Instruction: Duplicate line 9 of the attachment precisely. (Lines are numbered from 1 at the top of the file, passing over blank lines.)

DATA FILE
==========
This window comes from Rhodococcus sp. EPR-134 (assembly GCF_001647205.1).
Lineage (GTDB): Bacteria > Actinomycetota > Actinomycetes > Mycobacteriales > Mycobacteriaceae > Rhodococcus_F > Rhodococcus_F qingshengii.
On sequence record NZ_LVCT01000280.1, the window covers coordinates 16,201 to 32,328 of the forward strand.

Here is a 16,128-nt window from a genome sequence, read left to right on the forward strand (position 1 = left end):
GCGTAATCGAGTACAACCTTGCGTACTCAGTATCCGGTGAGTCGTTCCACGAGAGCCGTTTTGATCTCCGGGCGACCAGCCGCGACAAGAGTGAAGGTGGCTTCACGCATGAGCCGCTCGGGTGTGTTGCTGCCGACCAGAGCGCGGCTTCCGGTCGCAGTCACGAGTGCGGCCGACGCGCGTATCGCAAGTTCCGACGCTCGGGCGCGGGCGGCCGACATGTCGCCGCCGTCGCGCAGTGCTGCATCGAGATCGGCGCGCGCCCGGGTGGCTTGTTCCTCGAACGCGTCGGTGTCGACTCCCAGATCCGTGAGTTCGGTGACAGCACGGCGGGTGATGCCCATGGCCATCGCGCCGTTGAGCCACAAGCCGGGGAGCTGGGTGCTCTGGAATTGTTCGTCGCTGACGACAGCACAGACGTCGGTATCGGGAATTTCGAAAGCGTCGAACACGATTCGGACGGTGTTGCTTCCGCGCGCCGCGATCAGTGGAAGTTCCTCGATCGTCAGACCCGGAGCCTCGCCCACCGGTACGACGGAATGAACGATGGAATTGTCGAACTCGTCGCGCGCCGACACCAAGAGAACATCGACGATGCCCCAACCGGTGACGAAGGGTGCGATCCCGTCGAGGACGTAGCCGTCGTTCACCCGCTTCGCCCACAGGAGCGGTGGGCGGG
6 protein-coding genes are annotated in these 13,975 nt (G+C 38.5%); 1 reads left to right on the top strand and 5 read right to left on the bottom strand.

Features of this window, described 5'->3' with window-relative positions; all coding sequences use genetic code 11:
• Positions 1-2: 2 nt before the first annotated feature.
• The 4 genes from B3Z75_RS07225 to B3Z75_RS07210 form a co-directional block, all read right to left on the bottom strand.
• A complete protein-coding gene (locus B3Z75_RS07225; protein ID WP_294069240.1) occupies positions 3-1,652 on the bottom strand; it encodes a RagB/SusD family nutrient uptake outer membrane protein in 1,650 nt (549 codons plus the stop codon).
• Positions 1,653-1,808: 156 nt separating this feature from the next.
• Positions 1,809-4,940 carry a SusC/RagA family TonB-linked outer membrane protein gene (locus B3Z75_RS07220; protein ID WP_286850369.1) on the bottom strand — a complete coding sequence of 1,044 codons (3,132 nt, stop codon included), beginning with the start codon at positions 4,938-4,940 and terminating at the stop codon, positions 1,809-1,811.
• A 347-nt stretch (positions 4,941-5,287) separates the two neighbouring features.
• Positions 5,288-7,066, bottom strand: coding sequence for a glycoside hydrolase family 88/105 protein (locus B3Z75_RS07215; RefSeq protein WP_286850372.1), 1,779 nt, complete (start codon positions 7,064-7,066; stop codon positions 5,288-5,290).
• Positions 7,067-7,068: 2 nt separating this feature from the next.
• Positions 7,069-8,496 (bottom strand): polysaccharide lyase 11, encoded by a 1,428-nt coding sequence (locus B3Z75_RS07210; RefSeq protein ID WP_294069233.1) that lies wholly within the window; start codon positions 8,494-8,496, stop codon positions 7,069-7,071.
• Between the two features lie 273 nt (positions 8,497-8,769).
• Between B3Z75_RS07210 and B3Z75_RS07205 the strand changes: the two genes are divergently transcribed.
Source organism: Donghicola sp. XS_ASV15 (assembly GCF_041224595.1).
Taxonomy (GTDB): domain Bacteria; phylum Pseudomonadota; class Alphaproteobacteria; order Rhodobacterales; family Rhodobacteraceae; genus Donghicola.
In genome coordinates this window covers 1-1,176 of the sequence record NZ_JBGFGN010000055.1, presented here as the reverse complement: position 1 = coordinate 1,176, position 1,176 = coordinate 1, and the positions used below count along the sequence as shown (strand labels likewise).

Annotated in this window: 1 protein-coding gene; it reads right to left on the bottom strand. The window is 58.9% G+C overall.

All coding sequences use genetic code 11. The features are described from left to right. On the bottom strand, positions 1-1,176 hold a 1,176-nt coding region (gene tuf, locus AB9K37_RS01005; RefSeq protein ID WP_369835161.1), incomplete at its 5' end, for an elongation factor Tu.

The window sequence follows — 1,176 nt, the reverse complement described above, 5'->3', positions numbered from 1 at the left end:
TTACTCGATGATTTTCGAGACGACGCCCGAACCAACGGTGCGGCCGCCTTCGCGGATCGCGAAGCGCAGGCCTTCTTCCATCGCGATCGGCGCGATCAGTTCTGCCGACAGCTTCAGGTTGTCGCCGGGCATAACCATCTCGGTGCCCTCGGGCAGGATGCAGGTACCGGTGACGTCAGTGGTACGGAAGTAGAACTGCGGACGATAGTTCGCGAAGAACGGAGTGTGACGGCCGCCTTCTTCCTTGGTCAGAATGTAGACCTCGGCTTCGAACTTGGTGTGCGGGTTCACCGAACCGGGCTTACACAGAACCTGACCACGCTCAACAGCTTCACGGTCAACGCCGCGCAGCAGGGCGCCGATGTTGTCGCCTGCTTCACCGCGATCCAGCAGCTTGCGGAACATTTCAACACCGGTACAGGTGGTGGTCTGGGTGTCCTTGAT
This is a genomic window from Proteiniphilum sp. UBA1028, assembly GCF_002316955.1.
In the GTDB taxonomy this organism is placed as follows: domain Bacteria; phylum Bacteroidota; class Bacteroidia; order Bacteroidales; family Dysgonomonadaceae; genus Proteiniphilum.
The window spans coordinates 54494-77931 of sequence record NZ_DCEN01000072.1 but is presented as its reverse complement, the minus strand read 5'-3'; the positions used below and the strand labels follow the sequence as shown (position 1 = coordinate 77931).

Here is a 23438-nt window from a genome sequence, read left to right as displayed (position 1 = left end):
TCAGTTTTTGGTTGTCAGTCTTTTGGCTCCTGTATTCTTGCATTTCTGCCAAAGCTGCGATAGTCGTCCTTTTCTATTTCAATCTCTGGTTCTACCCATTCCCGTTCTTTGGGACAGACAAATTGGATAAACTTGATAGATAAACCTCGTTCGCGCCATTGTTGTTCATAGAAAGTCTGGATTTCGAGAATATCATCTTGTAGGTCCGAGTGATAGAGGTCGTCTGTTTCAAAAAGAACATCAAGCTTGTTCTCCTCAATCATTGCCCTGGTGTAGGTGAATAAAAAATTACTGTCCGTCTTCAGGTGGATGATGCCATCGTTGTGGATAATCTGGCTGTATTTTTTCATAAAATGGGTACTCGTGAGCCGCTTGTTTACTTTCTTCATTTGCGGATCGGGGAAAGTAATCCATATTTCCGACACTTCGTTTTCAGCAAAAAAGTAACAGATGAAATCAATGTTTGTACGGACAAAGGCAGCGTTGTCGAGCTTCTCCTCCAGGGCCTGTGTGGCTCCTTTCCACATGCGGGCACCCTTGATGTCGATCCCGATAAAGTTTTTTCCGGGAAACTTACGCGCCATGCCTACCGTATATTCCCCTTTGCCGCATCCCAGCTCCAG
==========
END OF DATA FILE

• The 4 genes from B3Z75_RS07225 to B3Z75_RS07210 form a co-directional block, all read right to left on the bottom strand.